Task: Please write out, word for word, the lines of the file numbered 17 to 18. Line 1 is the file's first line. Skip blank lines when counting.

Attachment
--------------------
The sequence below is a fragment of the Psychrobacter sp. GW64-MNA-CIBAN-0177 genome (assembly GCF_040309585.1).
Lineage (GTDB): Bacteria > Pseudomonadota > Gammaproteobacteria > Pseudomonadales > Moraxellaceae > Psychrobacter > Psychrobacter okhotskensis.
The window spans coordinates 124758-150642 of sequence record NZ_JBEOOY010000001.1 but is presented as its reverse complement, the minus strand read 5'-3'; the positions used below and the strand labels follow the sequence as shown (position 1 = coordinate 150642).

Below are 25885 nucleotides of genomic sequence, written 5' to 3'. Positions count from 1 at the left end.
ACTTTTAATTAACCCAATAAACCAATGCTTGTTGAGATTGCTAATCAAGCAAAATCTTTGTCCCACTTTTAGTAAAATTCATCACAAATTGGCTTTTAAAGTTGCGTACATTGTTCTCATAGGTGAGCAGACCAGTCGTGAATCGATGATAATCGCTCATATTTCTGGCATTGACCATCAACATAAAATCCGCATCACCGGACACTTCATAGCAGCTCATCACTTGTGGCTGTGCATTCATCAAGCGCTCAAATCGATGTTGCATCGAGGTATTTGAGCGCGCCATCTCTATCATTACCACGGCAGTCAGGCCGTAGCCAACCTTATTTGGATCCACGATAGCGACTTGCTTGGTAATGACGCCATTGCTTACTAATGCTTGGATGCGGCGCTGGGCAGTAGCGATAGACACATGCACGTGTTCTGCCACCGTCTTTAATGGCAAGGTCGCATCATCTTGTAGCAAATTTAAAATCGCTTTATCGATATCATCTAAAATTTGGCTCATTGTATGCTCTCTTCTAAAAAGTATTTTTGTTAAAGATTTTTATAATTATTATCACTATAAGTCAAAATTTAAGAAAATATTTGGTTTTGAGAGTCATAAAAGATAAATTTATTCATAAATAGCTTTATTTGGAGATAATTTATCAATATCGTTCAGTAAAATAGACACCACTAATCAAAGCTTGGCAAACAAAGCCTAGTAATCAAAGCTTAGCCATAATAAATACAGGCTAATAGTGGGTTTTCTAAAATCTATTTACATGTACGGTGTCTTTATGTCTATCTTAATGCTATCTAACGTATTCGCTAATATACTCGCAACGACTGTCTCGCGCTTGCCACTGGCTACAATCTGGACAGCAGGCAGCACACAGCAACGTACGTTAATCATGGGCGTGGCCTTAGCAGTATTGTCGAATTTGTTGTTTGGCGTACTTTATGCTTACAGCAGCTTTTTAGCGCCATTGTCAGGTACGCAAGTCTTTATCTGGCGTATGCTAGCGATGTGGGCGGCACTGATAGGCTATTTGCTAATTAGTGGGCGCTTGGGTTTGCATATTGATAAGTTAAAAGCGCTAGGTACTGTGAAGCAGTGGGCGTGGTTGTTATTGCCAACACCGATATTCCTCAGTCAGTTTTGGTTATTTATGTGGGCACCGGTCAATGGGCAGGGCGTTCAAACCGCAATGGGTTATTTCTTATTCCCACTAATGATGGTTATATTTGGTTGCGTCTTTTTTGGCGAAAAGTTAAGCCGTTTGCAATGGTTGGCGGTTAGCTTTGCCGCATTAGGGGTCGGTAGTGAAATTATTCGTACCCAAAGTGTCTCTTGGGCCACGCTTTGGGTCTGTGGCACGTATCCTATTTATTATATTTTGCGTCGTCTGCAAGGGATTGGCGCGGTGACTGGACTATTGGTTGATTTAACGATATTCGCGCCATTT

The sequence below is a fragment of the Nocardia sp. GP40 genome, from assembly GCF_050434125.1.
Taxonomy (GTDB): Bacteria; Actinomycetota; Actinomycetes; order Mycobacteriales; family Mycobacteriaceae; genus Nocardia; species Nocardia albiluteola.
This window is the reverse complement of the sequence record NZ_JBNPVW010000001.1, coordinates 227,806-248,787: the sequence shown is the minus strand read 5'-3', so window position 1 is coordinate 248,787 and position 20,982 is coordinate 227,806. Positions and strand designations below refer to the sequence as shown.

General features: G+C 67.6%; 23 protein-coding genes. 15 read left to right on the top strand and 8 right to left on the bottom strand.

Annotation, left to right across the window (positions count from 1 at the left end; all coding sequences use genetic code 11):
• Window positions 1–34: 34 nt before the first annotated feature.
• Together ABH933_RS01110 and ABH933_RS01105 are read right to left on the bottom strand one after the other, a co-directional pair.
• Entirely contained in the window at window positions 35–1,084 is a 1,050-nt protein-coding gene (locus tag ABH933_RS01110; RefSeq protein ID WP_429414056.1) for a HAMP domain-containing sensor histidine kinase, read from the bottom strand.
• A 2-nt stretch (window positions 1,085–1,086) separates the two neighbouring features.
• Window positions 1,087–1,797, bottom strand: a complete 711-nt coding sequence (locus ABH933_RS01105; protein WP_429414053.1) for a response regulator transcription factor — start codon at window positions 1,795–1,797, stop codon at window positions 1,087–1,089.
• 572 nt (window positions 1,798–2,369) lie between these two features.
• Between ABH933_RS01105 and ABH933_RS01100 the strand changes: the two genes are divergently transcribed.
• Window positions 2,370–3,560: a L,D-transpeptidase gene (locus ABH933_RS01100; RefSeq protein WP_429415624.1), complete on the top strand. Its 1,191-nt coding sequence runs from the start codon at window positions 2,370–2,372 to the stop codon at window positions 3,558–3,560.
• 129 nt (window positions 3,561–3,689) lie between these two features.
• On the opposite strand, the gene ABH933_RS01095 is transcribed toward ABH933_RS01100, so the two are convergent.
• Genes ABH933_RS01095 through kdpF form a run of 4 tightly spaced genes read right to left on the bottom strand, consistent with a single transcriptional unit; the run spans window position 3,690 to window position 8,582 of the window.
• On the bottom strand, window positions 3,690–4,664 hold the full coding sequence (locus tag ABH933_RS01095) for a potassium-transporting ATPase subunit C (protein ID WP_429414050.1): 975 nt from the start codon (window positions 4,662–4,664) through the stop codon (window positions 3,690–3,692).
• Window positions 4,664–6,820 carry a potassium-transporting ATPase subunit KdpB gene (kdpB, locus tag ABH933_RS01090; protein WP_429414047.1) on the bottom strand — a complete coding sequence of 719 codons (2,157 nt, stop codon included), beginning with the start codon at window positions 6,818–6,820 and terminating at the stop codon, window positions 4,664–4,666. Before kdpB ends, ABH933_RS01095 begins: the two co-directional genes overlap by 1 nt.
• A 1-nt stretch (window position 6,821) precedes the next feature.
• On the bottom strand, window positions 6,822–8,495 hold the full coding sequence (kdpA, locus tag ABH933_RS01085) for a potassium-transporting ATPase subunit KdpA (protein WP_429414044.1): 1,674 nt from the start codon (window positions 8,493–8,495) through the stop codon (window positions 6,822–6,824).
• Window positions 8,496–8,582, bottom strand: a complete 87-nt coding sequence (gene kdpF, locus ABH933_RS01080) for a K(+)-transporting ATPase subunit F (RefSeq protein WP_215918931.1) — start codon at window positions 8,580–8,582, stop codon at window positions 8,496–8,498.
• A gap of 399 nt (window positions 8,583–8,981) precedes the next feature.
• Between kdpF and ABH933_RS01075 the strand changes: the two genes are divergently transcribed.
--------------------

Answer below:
• Between ABH933_RS01105 and ABH933_RS01100 the strand changes: the two genes are divergently transcribed.
• Window positions 2,370–3,560: a L,D-transpeptidase gene (locus ABH933_RS01100; RefSeq protein WP_429415624.1), complete on the top strand. Its 1,191-nt coding sequence runs from the start codon at window positions 2,370–2,372 to the stop codon at window positions 3,558–3,560.